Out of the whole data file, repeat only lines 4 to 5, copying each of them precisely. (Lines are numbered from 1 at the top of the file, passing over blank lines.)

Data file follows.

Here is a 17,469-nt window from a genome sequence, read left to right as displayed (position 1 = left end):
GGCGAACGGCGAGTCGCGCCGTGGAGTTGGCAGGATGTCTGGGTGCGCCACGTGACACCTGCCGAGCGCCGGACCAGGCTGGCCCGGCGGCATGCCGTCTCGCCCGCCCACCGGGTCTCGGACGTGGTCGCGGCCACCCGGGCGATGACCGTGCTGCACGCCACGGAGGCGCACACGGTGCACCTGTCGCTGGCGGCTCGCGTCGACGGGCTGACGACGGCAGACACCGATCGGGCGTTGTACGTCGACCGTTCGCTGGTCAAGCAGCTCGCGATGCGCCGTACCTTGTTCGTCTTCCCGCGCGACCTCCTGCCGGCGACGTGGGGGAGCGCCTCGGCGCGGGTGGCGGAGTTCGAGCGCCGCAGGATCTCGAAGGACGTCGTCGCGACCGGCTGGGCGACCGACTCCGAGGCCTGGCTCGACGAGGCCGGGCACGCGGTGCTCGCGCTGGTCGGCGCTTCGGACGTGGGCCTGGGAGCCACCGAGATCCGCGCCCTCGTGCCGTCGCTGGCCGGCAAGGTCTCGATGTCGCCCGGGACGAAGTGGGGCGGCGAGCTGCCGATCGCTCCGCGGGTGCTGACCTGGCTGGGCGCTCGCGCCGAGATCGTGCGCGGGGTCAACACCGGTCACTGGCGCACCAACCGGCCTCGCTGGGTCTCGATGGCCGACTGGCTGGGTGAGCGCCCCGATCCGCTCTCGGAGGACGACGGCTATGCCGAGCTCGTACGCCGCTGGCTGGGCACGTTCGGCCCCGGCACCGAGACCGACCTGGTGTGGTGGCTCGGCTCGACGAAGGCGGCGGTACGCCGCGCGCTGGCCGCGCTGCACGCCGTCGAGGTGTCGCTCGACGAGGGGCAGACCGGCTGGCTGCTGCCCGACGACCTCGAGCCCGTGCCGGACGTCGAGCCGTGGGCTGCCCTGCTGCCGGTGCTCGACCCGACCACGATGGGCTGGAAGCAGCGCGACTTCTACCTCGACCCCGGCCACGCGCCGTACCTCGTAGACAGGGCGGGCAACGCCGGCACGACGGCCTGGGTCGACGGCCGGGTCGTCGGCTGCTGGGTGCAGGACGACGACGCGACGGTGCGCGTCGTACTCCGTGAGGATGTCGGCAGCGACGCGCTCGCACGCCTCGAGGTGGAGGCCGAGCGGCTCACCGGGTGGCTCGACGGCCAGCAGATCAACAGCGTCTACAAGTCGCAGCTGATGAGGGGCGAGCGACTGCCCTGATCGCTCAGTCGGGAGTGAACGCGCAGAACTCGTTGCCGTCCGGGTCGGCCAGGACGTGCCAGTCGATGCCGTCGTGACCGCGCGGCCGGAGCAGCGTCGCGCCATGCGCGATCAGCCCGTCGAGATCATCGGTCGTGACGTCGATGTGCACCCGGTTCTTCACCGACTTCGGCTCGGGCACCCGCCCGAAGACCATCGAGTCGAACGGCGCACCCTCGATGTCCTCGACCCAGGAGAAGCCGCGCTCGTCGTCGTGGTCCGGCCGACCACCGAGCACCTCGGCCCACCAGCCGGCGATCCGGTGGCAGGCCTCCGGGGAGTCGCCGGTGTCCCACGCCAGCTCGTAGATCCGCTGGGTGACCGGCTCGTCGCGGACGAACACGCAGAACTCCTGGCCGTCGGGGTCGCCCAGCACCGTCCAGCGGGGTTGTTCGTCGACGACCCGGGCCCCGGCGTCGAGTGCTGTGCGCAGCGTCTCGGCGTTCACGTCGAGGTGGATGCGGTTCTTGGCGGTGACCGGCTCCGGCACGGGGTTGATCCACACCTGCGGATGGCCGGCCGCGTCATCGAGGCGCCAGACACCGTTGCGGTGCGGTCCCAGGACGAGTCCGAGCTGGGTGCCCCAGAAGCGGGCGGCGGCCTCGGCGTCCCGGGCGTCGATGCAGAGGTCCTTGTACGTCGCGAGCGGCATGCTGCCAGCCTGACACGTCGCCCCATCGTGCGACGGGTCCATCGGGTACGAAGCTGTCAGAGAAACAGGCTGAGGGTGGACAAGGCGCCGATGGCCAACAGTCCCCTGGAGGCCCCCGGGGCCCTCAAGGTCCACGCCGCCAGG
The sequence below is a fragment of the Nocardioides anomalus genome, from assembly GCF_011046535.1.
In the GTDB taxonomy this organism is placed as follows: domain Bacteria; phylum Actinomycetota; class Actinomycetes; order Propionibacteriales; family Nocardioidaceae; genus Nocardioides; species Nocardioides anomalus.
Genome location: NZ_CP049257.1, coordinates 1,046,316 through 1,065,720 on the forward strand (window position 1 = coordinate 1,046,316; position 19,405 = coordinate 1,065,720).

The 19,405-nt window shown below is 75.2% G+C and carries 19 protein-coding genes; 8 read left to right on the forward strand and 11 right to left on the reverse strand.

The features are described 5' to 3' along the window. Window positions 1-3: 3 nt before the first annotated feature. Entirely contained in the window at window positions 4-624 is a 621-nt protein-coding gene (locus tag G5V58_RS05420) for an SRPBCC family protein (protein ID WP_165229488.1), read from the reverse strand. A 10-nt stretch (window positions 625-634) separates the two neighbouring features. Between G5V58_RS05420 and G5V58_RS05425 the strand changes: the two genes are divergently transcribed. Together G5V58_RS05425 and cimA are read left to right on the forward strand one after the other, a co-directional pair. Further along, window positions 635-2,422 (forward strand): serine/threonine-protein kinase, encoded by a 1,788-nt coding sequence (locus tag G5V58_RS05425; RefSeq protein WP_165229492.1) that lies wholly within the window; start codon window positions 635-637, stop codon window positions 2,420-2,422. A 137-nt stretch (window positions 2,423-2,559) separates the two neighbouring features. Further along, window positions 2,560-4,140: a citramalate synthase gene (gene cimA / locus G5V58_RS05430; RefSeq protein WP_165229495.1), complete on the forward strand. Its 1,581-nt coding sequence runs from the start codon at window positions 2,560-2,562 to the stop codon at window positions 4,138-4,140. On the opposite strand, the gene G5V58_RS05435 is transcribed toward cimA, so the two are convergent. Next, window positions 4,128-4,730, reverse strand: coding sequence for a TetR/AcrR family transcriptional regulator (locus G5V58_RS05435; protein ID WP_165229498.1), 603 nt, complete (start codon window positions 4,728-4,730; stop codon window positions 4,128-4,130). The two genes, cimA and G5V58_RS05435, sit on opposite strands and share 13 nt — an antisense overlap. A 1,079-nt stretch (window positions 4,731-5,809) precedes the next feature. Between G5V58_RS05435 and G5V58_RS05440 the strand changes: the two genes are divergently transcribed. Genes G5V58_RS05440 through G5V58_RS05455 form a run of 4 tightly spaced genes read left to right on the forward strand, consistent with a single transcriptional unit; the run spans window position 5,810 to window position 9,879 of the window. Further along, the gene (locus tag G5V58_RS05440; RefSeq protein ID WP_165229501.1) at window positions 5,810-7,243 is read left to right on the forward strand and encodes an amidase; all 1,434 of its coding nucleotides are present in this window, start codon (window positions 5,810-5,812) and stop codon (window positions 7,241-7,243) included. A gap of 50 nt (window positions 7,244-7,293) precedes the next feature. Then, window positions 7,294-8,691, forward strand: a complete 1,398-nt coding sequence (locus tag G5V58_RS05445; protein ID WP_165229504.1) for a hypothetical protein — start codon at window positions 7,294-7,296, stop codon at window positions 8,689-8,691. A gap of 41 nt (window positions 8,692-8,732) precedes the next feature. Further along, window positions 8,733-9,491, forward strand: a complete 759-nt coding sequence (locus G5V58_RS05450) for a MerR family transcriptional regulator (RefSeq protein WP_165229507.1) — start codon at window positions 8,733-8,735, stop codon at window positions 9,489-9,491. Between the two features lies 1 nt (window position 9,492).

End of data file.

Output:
In the GTDB taxonomy this organism is placed as follows: domain Bacteria; phylum Actinomycetota; class Actinomycetes; order Propionibacteriales; family Nocardioidaceae; genus Nocardioides; species Nocardioides anomalus.
Genome location: NZ_CP049257.1, coordinates 1,046,316 through 1,065,720 on the forward strand (window position 1 = coordinate 1,046,316; position 19,405 = coordinate 1,065,720).